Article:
Arm has designed a sharper digital eye for intelligent devices such as surveillance cameras. The company has unveiled its new Arm Mali-C52 and Mali-C32 image signal processors (ISPs) to produce higher image quality in a wide variety of applications.
Thomas Ensergueix, Arm senior director of embedded, said in a blog post that chips based on the new designs will produce better image quality in a wide range of everyday devices including drones, smart home assistants, and security and internet protocol (IP) cameras.
Creating “digital eyes” for processing higher-quality images to give viewers the truest sense of an environment is among the many challenges faced by the Arm ecosystem, which includes chip design and hardware companies that license chip architectures from Arm. The chip maker wants to create a world with a trillion connected devices.
Arm said that it believes demand will be high for connected devices with embedded vision. The security (surveillance) and IP camera market is on pace for an annual growth rate of 20 percent through to 2021, when it will reach over 500 million shipped units, according to Arm.
And Arm said that personal robots are growing at a staggering 75 percent year-over-year rate and are expected to reach 2 million units shipped in 2021. The company also said the smart home market is growing at a 14 percent year-over-year rate, to reach 88 million units in 2021.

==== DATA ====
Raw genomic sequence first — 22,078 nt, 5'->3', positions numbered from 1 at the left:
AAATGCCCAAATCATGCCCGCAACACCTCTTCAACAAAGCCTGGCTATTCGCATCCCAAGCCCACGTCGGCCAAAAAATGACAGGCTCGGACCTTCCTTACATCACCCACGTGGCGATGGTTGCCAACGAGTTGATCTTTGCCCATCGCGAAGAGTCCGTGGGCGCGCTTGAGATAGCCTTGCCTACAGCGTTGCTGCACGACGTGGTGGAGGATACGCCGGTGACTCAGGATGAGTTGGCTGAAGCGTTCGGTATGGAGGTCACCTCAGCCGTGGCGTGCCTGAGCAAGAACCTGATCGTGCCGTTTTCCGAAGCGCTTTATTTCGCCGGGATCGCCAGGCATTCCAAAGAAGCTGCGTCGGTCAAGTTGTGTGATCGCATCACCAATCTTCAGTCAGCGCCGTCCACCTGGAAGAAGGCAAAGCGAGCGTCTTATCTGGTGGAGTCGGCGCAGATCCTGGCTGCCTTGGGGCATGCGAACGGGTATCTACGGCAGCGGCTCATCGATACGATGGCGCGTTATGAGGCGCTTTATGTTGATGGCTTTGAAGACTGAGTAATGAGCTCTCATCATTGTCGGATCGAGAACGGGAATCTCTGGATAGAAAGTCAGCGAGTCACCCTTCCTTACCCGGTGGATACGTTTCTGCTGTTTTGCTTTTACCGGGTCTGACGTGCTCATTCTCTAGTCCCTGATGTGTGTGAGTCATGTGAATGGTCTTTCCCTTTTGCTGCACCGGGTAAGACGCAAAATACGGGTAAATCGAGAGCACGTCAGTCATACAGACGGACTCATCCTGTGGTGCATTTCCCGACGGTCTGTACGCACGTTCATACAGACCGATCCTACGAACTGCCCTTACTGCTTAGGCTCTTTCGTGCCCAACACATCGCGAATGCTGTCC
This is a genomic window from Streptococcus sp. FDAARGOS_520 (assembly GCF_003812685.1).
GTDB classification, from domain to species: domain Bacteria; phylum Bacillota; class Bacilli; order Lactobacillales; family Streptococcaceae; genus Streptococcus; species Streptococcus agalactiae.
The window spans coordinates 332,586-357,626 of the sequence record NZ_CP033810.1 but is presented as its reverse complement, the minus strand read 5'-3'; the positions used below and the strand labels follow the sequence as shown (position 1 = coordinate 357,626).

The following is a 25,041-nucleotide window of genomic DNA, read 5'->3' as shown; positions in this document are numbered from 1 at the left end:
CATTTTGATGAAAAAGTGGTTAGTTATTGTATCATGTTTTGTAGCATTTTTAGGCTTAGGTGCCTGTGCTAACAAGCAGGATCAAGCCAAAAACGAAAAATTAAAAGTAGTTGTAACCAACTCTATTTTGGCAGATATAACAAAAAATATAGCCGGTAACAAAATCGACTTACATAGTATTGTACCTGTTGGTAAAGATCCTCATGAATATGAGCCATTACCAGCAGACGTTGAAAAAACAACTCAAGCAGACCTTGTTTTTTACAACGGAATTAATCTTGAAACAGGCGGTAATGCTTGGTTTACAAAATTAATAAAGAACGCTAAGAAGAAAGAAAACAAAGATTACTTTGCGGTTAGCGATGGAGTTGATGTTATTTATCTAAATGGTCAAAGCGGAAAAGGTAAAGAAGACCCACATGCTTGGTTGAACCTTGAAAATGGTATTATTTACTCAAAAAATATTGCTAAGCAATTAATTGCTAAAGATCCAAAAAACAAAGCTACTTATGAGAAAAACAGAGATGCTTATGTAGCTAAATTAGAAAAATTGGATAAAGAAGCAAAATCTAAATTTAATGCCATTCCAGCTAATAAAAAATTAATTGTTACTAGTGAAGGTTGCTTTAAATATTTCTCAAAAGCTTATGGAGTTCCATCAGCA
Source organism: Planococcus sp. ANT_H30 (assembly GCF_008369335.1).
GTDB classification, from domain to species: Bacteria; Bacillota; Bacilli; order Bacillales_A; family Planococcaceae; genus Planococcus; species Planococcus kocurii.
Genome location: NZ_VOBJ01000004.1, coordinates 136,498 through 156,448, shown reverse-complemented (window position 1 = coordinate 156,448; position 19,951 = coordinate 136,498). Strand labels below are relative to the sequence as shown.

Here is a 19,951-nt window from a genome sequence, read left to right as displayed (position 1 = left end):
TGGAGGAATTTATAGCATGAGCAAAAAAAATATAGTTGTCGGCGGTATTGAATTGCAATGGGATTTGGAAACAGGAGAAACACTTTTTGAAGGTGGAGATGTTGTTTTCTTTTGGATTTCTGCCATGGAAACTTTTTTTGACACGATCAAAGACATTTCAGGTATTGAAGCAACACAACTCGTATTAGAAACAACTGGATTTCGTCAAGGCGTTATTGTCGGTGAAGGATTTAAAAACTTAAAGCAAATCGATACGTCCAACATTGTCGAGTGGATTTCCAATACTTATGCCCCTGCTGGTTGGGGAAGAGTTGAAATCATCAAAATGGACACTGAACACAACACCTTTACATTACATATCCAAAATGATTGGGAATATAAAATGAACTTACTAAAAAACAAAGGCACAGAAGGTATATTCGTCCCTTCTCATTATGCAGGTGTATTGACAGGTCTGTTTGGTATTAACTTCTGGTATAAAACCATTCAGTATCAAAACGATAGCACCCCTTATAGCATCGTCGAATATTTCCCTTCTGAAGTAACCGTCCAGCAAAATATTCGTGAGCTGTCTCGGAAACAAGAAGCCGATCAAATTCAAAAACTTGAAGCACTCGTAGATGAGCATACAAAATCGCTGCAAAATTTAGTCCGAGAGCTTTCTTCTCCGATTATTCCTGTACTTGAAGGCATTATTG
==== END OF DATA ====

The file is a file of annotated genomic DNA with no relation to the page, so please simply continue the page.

In response to the demand for higher image quality in those devices, Arm is announcing a new generation of image signal processors (ISPs), the Arm Mali-C52 and Mali-C32 ISPs.
In these chips, the key function is to deliver the most accurate and highest image quality when pulling data from an image sensor and processing each pixel, particularly where machine learning is involved. Three critical elements required to enable this image output are high dynamic range (HDR), noise reduction, and color management.
With Arm’s Iridix technology and other industry-leading algorithms for noise and color management, Mali-C52 and Mali-C32 ISPs deliver on each of these tasks.
HDR enables a security camera to discern details in images with a combination of bright and dark spots. Normally, digital sensors need multiple exposures to capture such a scene. To faithfully represent an HDR scene, image technology requires 20 or 24 bits of precision per pixel, but digital system displays are typically 8-bit or 10-bit, thus limiting the amount of data they can handle, Ensergueix said.
To do HDR, the ISP needs to process HDR data (at higher bit depth), then compress it and utilize it further. Ultimately, if the dynamic range is not managed properly, then the details in the shadows are lost, Ensergueix said.
The new Mali ISPs with dynamic range management and tone mapping technology are designed to overcome these device limitations and enable viewers to see enhanced shadows, without touching or changing the highlights of the image.
The ISPs can process 600 megapixels per second, which is essentially professional photography quality (e.g. DSLR) at premium smartphone-level frame rates.